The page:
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How Long To Cook Turkey: A Festive Guide

How Long To Cook Turkey: A Festive Guide

Last Updated on 22nd April 2022 by

A turkey is a celebration staple at every dinner table. You can’t spell Thanksgiving, Christmas, or any celebratory holiday without a turkey.

As the centerpiece of the feast, there’s a lot of pressure that comes with cooking turkey as this big bird is prone to overcooking or undercooking with the wrong temperature and cooking time.

Keeping in mind the common mistakes we make when cooking turkey and learning how to avoid them will help us prepare the most delicious turkey– leaving you, your family, and your guests full to the brim with the best turkey you’ve ever prepared.

If you’re ready to dive into turkey prep, read on.

How to Cook Turkey

First things first, let’s learn how to cook a turkey. The art of learning to cook a turkey starts with preparing the bird itself– and correctly at that.

Thaw Turkey

You can buy frozen whole turkeys from the supermarket and store them in the freezer. However, when your event is near, make sure to thaw the turkey on the fridge, not under the warm weather and definitely not under the sun.

Frozen turkeys can take three or more days to thaw, depending on the bird’s weight, so make sure to adjust your defrosting schedule accordingly.

Preparing the Turkey for Cooking

So, how to cook a turkey in the oven? Once you have your thawed turkey, take the giblets out of the turkey and clean it inside out. Make sure the turkey is free from excess fat or feather quills. You can save the giblets for stock and stuffing later on.

Pat the turkey with a paper towel, then on a large roasting pan, place a large sheet of extra-wide foil and place the turkey. Slather with salt and pepper the inside of the cavity.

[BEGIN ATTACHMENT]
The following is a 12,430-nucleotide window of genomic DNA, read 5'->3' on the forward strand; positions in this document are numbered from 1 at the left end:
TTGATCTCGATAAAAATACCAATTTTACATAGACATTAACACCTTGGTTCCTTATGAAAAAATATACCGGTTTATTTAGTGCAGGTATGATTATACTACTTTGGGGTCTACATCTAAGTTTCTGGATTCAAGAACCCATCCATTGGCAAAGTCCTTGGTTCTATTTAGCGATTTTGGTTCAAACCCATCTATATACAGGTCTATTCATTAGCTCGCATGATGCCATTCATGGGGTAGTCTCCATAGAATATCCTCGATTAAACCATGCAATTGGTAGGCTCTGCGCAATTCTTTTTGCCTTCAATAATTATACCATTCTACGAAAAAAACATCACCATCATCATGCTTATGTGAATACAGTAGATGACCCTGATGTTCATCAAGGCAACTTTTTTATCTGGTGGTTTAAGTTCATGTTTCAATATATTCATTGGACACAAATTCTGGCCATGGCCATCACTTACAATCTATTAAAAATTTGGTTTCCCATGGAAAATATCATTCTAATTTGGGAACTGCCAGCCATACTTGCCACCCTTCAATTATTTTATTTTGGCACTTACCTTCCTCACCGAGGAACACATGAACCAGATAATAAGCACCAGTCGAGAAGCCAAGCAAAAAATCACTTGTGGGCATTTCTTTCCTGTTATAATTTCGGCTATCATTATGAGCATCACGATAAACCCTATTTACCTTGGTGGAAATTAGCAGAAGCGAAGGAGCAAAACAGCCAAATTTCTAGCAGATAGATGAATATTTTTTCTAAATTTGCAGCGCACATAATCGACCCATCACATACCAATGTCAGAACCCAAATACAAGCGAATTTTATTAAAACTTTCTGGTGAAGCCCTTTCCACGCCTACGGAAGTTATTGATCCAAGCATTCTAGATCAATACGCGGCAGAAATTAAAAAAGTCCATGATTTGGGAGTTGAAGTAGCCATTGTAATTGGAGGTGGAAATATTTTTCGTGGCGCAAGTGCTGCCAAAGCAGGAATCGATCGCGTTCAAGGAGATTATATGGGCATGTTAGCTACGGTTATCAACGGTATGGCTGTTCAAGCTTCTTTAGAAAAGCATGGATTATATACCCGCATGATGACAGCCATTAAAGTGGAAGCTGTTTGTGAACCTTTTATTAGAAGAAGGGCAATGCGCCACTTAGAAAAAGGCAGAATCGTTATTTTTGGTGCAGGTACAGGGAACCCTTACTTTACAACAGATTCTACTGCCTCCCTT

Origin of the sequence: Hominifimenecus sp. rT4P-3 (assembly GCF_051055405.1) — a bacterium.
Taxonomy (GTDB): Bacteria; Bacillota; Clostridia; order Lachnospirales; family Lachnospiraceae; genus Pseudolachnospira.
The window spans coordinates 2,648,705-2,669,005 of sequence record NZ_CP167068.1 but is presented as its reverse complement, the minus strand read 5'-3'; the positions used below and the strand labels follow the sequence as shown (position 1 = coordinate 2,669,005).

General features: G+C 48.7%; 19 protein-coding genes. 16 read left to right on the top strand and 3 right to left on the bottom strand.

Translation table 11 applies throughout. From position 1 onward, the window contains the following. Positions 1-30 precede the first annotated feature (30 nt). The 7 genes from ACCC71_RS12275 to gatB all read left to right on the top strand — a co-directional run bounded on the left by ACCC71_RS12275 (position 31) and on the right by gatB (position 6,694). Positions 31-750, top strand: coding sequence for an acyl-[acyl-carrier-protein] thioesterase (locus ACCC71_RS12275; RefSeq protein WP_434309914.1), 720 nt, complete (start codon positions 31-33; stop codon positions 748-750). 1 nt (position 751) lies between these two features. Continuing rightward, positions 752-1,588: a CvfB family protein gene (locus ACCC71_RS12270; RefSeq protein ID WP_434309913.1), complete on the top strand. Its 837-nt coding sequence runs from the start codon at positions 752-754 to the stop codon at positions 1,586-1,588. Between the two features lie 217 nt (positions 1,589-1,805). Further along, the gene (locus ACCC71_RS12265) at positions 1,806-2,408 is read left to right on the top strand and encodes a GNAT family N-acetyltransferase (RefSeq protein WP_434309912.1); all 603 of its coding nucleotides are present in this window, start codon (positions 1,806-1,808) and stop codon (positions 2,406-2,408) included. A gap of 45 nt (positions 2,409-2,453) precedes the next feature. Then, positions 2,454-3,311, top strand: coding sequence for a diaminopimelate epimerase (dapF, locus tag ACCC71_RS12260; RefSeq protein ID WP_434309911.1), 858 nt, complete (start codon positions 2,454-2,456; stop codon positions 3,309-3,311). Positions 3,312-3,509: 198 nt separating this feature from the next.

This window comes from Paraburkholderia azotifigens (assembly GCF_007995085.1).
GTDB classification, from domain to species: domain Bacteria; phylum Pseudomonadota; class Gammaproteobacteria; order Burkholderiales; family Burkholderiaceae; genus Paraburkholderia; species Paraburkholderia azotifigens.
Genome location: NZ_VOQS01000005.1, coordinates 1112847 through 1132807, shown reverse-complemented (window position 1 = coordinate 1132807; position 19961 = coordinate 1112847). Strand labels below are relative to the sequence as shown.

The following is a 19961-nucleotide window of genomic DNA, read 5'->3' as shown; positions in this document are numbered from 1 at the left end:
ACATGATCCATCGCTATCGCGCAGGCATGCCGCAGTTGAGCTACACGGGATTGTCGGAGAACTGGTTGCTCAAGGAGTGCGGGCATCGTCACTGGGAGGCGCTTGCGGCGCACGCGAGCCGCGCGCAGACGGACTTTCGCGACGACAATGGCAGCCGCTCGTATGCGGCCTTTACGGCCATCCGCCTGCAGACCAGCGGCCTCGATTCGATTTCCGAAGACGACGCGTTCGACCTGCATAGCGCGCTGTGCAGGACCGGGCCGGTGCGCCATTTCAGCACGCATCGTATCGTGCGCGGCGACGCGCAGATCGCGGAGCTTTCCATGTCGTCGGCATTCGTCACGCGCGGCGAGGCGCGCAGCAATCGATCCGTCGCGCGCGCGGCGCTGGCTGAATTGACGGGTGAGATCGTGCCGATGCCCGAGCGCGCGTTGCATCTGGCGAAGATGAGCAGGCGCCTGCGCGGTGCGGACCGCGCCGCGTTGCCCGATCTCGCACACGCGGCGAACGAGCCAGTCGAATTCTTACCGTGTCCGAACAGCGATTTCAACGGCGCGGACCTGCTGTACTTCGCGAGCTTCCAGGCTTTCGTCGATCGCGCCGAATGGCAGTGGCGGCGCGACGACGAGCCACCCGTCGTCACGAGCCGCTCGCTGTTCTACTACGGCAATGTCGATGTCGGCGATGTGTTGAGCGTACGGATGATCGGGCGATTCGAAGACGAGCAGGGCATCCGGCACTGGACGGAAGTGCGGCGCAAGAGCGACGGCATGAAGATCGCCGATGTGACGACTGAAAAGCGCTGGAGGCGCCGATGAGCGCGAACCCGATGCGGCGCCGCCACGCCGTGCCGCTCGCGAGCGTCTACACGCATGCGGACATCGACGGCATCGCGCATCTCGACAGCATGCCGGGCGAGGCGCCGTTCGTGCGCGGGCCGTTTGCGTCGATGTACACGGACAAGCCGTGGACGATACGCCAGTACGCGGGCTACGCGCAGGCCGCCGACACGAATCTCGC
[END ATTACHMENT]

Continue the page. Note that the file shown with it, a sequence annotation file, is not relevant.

Place your desired stuffing on the cavity like thyme, lemons, onions, garlic. Make sure to butter or oil the outside of the turkey and sprinkle with salt and pepper. Tie the legs together just at the top of the drumsticks.

To achieve a moist turkey, we recommend brining the turkey, which involves soaking it in water, salt, and herb solution overnight. You can also opt to stuff it vegetables, fruits, and herbs, and make sure to let a freshly roasted turkey rest to make it moist.

Prepping the Oven

For this part, you would need sharp knives, a meat thermometer, a roasting pan (or rack), and toothpicks.

Prepping your oven is just as important as preparing the bird itself. We suggest using a roasting rack as it allows air circulation even at the bottom of your turkey, so it is evenly cooked and reduces the risk of your turkey having soggy skin. You can also use a roasting pan, and you can also add a little bit of water to the roasting pan to keep the turkey moist.

After taking the turkey out from the fridge to sit at room temperature, preheat the oven for up to 425°F. Start strong since you can always put the temperature down later to get crispy skin and juicier meat. After 30 to 40 minutes, bring down the temperature to 350°F until the end of the cooking time.